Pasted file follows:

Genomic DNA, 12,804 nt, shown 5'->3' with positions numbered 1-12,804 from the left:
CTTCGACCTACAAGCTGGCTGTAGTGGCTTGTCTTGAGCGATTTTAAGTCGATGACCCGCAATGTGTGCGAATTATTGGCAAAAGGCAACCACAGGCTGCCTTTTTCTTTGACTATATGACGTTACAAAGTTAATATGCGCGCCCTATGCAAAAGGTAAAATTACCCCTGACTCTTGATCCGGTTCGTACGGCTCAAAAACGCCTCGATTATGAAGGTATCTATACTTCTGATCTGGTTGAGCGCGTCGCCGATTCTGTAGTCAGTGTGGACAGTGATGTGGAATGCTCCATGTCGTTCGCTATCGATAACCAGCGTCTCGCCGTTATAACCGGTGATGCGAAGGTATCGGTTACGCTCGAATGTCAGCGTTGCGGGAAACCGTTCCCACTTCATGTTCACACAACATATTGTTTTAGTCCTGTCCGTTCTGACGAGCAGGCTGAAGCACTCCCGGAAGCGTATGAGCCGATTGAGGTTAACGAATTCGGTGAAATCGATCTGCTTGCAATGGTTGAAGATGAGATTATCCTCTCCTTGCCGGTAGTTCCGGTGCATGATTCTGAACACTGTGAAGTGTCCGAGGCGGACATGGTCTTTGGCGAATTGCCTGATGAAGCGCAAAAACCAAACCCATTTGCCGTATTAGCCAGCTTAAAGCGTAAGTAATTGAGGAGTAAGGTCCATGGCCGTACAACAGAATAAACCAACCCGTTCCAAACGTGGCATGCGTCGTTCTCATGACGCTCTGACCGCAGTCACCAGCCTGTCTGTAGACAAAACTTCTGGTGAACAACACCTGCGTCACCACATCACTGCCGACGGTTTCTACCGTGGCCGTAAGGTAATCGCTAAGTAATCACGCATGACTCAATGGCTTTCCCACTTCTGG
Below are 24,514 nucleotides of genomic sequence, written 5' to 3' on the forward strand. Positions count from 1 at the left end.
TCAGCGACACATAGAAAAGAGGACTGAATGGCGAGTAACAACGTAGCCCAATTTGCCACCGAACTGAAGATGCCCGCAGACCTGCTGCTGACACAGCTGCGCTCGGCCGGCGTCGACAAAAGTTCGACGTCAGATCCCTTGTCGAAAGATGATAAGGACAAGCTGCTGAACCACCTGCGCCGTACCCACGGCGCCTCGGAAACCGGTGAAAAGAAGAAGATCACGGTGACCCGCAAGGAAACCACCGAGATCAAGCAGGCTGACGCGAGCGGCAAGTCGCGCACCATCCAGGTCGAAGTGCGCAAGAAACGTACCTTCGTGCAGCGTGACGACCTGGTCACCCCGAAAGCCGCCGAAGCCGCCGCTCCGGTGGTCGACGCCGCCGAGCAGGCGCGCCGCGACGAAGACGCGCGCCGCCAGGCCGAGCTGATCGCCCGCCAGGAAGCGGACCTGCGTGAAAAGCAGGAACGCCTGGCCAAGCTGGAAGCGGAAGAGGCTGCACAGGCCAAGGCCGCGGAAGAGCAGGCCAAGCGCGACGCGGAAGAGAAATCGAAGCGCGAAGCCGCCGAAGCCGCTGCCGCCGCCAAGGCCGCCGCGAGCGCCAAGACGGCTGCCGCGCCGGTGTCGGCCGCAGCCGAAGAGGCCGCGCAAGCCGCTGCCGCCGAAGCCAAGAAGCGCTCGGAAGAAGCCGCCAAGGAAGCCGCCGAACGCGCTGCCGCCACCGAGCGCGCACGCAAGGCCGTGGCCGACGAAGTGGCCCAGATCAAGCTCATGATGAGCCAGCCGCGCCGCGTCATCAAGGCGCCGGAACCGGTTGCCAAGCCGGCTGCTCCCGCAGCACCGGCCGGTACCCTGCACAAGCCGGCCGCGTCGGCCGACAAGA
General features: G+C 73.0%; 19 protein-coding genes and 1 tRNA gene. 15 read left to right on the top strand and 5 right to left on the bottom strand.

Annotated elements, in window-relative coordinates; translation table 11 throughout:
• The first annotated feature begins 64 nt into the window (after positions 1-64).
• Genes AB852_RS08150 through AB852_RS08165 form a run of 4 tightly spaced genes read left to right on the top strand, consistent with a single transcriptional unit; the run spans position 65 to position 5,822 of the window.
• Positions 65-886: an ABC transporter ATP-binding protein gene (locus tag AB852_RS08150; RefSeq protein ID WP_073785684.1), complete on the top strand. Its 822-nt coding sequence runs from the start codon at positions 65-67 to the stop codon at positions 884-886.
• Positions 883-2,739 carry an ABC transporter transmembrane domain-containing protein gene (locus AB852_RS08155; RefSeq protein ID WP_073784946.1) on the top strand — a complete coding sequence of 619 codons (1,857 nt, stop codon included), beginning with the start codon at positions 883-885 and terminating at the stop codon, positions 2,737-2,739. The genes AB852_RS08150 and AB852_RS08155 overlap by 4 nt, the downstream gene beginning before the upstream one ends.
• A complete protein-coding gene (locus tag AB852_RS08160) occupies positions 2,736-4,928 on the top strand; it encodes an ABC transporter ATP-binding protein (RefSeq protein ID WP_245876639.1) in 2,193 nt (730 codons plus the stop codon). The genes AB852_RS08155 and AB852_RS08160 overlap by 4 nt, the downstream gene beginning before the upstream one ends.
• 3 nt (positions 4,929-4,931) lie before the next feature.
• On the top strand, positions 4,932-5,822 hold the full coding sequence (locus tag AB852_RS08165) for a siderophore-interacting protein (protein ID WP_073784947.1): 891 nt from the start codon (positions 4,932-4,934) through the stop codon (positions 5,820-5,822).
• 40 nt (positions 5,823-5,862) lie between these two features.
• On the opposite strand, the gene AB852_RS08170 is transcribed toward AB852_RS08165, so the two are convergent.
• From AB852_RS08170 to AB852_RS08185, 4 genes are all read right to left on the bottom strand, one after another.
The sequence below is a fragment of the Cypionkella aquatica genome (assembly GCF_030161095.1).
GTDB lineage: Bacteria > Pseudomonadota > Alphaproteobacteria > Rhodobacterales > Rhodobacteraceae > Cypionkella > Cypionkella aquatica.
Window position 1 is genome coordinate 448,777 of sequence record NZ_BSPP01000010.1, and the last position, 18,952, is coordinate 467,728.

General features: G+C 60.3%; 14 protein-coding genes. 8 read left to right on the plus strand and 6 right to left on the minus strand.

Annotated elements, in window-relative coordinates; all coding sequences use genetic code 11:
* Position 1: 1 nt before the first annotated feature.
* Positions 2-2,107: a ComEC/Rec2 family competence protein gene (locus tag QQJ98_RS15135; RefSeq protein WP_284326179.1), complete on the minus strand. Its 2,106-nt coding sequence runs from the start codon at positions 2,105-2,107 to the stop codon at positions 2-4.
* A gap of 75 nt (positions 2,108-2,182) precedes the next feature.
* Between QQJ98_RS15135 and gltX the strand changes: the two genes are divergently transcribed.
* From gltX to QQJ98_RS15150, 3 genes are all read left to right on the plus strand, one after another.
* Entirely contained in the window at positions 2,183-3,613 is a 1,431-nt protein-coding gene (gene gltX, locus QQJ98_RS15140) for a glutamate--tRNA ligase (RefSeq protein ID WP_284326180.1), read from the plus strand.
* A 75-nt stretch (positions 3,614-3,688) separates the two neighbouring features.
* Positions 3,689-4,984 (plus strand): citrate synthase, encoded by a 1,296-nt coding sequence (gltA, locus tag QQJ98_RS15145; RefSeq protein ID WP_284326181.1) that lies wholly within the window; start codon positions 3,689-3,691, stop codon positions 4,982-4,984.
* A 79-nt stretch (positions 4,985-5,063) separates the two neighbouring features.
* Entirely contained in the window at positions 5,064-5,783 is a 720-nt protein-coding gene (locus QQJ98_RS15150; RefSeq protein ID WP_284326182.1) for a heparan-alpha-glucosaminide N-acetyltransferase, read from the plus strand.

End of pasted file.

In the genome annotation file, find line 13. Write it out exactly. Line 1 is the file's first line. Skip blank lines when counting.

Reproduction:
• On the top strand, positions 4,932-5,822 hold the full coding sequence (locus tag AB852_RS08165) for a siderophore-interacting protein (protein ID WP_073784947.1): 891 nt from the start codon (positions 4,932-4,934) through the stop codon (positions 5,820-5,822).